In October 2022, Robert Habeck announced a reboot for the smart meter rollout in Germany. Many industry experts welcome this news, but time is running out to achieve the energy transition goals until 2030. Experts note the sluggish and sometimes rigid approach of the federal government, the perfectionist mentality and organizational shortcomings as reasons why Germany has not even started the smart meter rollout, while some countries have already transitioned to phase 2 (installation of the second generation intelligent metering systems).
Feel free to share your thoughts: What other hurdles do you see on the way to the nationwide smart meter rollout? If you are a grid operator, we would also like to know your opinion on what advantages – or disadvantages – you see in the implementation of smart meters.
German Energy Agency (dena)
The German Energy Agency (dena) is a centre of excellence for the applied energy transition and climate protection. dena studies the challenges of building a climate-neutral society and supports the German government in achieving its energy and climate policy objectives. Since its foundation in 2000, dena has worked to develop and implement solutions and bring together national and international partners from politics, industry, the scientific community and all parts of society. dena is a project enterprise and a public company owned by the German federal government. dena’s shareholders are the Federal Republic of Germany and the KfW Group.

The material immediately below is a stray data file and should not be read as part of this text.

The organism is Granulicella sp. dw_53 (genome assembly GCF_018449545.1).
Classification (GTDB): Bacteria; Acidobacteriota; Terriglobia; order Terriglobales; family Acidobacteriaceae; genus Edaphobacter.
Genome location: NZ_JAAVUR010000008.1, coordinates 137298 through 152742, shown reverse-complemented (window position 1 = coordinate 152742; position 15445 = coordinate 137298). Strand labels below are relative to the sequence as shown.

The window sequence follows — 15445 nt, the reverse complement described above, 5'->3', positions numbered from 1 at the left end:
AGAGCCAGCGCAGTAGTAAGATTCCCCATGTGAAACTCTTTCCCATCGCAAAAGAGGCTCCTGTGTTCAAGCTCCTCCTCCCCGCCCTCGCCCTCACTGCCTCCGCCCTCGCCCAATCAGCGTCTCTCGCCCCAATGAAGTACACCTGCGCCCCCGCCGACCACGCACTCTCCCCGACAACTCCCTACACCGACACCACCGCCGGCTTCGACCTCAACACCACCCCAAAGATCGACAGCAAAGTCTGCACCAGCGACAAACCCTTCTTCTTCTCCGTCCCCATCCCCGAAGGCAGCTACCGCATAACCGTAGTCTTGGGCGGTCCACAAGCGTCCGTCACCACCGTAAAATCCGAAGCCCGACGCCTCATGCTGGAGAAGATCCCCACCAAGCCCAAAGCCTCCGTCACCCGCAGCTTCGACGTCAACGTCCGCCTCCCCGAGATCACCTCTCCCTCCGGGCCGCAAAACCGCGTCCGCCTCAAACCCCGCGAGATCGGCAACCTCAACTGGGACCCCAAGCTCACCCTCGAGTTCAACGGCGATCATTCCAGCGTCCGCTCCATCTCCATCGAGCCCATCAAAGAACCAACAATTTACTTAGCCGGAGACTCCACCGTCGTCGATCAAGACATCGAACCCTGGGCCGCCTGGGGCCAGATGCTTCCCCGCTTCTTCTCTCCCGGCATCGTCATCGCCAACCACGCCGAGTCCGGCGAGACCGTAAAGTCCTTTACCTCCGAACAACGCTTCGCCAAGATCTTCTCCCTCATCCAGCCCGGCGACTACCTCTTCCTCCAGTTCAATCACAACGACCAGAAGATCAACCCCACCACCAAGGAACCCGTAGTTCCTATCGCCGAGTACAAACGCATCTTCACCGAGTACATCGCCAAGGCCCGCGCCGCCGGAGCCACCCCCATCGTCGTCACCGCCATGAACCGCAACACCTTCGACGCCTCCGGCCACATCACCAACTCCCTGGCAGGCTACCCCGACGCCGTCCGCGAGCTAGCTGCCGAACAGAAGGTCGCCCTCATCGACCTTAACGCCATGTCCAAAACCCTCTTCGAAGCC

German Energy Solutions Initiative
With the aim of positioning German technologies and know-how worldwide, the German Energy Solutions Initiative of the Federal Ministry of Economics and Climate Action (BMWK) supports suppliers of climate-friendly energy solutions in opening up foreign markets. The focus lies on renewable energies, energy efficiency, smart grids and storage, as well as technologies such as power-to-gas and fuel cells. Aimed in particular at small and medium-sized enterprises, the German Energy Solutions Initiative supports participants through measures to prepare market entry as well as to prospect, develop and secure new markets.
Renewable Energy Solutions Programme (RES Programme)
With the RES programme, the Energy Export Initiative of the Federal Ministry of Economics and Climate Action (BMWK) helps German companies in the renewable energy and energy efficiency sectors enter new markets. Within the framework of the programme, reference plants are installed and marketed with the support of the German Energy Agency (dena). Information and training activities help ensure a sustainable market entry and demonstrate the quality of climate-friendly technologies made in Germany.